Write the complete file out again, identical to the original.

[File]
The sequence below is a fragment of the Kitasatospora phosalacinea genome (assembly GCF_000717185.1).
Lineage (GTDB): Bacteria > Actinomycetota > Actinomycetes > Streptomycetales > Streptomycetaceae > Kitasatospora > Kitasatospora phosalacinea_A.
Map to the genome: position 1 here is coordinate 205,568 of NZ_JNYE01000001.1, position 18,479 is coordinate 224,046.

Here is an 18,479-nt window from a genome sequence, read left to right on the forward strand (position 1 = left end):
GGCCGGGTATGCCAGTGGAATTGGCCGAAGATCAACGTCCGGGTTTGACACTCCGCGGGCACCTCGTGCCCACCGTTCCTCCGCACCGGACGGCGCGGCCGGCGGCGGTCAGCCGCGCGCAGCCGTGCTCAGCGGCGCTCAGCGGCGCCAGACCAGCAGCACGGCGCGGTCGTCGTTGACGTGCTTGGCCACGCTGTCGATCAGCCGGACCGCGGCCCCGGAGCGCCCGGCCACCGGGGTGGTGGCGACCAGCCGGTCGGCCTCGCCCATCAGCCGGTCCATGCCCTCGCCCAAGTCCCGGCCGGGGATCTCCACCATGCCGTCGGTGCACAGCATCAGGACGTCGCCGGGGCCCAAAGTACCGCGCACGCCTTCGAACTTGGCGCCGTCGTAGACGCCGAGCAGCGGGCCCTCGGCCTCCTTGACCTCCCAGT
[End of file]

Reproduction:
The sequence below is a fragment of the Kitasatospora phosalacinea genome (assembly GCF_000717185.1).
Lineage (GTDB): Bacteria > Actinomycetota > Actinomycetes > Streptomycetales > Streptomycetaceae > Kitasatospora > Kitasatospora phosalacinea_A.
Map to the genome: position 1 here is coordinate 205,568 of NZ_JNYE01000001.1, position 18,479 is coordinate 224,046.

Here is an 18,479-nt window from a genome sequence, read left to right on the forward strand (position 1 = left end):
GGCCGGGTATGCCAGTGGAATTGGCCGAAGATCAACGTCCGGGTTTGACACTCCGCGGGCACCTCGTGCCCACCGTTCCTCCGCACCGGACGGCGCGGCCGGCGGCGGTCAGCCGCGCGCAGCCGTGCTCAGCGGCGCTCAGCGGCGCCAGACCAGCAGCACGGCGCGGTCGTCGTTGACGTGCTTGGCCACGCTGTCGATCAGCCGGACCGCGGCCCCGGAGCGCCCGGCCACCGGGGTGGTGGCGACCAGCCGGTCGGCCTCGCCCATCAGCCGGTCCATGCCCTCGCCCAAGTCCCGGCCGGGGATCTCCACCATGCCGTCGGTGCACAGCATCAGGACGTCGCCGGGGCCCAAAGTACCGCGCACGCCTTCGAACTTGGCGCCGTCGTAGACGCCGAGCAGCGGGCCCTCGGCCTCCTTGACCTCCCAGT